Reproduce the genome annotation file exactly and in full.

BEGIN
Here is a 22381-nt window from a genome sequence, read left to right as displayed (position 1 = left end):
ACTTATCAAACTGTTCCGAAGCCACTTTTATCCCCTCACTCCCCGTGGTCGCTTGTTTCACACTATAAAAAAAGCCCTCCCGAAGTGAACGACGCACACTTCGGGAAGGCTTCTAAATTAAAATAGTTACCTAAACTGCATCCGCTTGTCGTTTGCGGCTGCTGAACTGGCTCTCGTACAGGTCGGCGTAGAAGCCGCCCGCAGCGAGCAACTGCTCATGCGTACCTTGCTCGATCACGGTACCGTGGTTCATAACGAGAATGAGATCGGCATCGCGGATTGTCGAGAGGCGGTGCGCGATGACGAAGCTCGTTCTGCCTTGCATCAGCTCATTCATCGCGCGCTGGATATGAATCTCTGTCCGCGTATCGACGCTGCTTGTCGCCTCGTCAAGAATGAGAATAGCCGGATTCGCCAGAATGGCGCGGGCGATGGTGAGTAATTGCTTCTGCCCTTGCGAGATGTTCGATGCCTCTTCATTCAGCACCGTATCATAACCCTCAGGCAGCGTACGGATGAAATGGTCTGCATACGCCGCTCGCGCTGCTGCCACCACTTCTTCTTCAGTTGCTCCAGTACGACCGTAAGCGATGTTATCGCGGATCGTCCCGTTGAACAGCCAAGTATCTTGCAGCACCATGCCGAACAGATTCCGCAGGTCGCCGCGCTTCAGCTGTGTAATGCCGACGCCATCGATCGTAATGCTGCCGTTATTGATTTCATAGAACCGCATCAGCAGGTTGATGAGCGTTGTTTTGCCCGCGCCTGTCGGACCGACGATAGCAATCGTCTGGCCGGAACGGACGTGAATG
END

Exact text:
Here is a 22381-nt window from a genome sequence, read left to right as displayed (position 1 = left end):
ACTTATCAAACTGTTCCGAAGCCACTTTTATCCCCTCACTCCCCGTGGTCGCTTGTTTCACACTATAAAAAAAGCCCTCCCGAAGTGAACGACGCACACTTCGGGAAGGCTTCTAAATTAAAATAGTTACCTAAACTGCATCCGCTTGTCGTTTGCGGCTGCTGAACTGGCTCTCGTACAGGTCGGCGTAGAAGCCGCCCGCAGCGAGCAACTGCTCATGCGTACCTTGCTCGATCACGGTACCGTGGTTCATAACGAGAATGAGATCGGCATCGCGGATTGTCGAGAGGCGGTGCGCGATGACGAAGCTCGTTCTGCCTTGCATCAGCTCATTCATCGCGCGCTGGATATGAATCTCTGTCCGCGTATCGACGCTGCTTGTCGCCTCGTCAAGAATGAGAATAGCCGGATTCGCCAGAATGGCGCGGGCGATGGTGAGTAATTGCTTCTGCCCTTGCGAGATGTTCGATGCCTCTTCATTCAGCACCGTATCATAACCCTCAGGCAGCGTACGGATGAAATGGTCTGCATACGCCGCTCGCGCTGCTGCCACCACTTCTTCTTCAGTTGCTCCAGTACGACCGTAAGCGATGTTATCGCGGATCGTCCCGTTGAACAGCCAAGTATCTTGCAGCACCATGCCGAACAGATTCCGCAGGTCGCCGCGCTTCAGCTGTGTAATGCCGACGCCATCGATCGTAATGCTGCCGTTATTGATTTCATAGAACCGCATCAGCAGGTTGATGAGCGTTGTTTTGCCCGCGCCTGTCGGACCGACGATAGCAATCGTCTGGCCGGAACGGACGTGAATG